That implies the other parts of UPP - endpoint management, encryption, and mobile offerings - were pretty dire if they alone negated the growth in endpoint security.
Beer added some colour to this: "[There was] growth in both Norton and Enterprise Endpoint Protection. We expect growth in our Endpoint Security businesses to be flattish for the balance of the fiscal year. This growth was offset by weakness in our Endpoint Management business due in part to customer uncertainty surrounding previous divestiture rumours in the early part of 2013."
Enterprise Backup wasn't all good news either, with Bennett saying; "We have some areas where we still have some improvement opportunities, one being Backup Exec. We believe we're on the right track to resuming growth in fiscal year '15."
That's at least a year away. Sounds like major re-coding work is being undertaken.
Backup Exec was a sore point in the previous quarter, so, by implication again, NetBackup zoomed ahead while Backup Exec trod water or went backwards. Beer confirmed this: "[There was] double-digit growth in NetBackup, offset by continued weakness in Backup Exec."
What's the plan to stop the rot?
Bennett's plan for Symantec has three main elements:
- Managing point solutions in a strategic way (and avoiding Backup Exec-like screw-ups, we think) and allocating resources to them based on market opportunity.
- "New integrated offerings that solve higher order, higher value customer problems. This will change the basis of competition in a way that is positive for us and delivers real value for our customers."
- Integrating Symantec's capabilities with selected other firms, with network security providers being an example of this large opportunity. Bennett said: "We are in advanced discussions with network security partners, including running proof-of-concepts with selected beta customers … Stay tuned for future announcements."
He's also trying to turn the sales force around with "New roles for our sales force as hunters versus farmers and changing their incentives to be paid on new business. We're also beginning implementation of the change from a general sales force to one where the vast majority either [sell] information security or information management solutions … we are in the process of retooling our sales incentives over time to pay on profit and revenue, but that won't affect us until fiscal year '15."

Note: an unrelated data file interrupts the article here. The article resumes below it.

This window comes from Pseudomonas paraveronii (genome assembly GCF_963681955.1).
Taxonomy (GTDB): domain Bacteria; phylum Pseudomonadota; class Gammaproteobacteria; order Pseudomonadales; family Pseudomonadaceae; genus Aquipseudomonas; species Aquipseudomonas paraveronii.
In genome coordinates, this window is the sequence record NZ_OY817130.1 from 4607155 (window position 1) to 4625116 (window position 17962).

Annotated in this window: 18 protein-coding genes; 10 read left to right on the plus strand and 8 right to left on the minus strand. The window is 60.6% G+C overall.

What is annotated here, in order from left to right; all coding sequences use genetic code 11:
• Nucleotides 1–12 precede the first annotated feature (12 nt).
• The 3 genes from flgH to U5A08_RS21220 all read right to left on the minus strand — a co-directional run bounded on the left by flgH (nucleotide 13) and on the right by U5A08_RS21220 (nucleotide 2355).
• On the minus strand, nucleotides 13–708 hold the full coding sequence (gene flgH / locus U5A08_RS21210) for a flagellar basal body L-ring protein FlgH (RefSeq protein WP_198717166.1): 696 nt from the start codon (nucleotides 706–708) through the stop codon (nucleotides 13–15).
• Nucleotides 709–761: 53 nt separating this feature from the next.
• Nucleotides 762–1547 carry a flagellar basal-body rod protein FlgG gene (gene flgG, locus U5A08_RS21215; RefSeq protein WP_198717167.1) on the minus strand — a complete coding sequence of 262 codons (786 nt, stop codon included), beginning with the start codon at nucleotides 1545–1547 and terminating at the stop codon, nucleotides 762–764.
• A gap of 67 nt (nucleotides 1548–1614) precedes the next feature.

Beer said: "In the [next] September quarter, we'll be implementing our new sales organisation structure, territories and compensation plan."
That structure will include a separate renewals team - the farmers, we suppose - farming existing customer accounts.
Bennett added this gem about senior management changes in the past year:
We had our officers' meeting where we got the top 140 people in the company together a couple of weeks ago. I will tell you, the people that were here before and are still here are different people than they were a year ago, in a positive sense...
I shared an interesting statistic with the officers that investors probably should see, too. Of the top 12 people that were running the company a year ago, 7 are no longer with the company. And our officer population, which was 146, I think, a year ago, 70 are no longer with the company. So we've had quite a significant leadership transition.
He mentioned a new chief marketing officer was starting soon: "That is a really, really key hire for us and we've got really a spectacular individual."
All Things Digital says it's Manny Kostas, an ex-senior veep for marketing and strategy at HP/
The ever-busy Bennett talked about rejigging the channel strategy too:
Our strategy in the past was everybody sells everything, that was our channel strategy. And so we're going to be much more strategic, and I think one of the areas we're focusing a lot on is service providers, whether they'd be telcos or whether they'd be some of the hosted service providers and how do we have right-for-me offerings and value propositions for these different channels and have a much more strategic look. And so I think it's a big opportunity for us and stay tuned for some additional insight from us as we firm that up.
The good ship Symantec is trying to turn itself around with massive changes in its top leadership and a root and branch reform of the sales infrastructure. If revenues and profits grow then Bennett will be a hero. If they don't then he'll have to walk the plank, prodded by the swords of disappointed investors. Those swords are firmly in their scabbards, for now. ®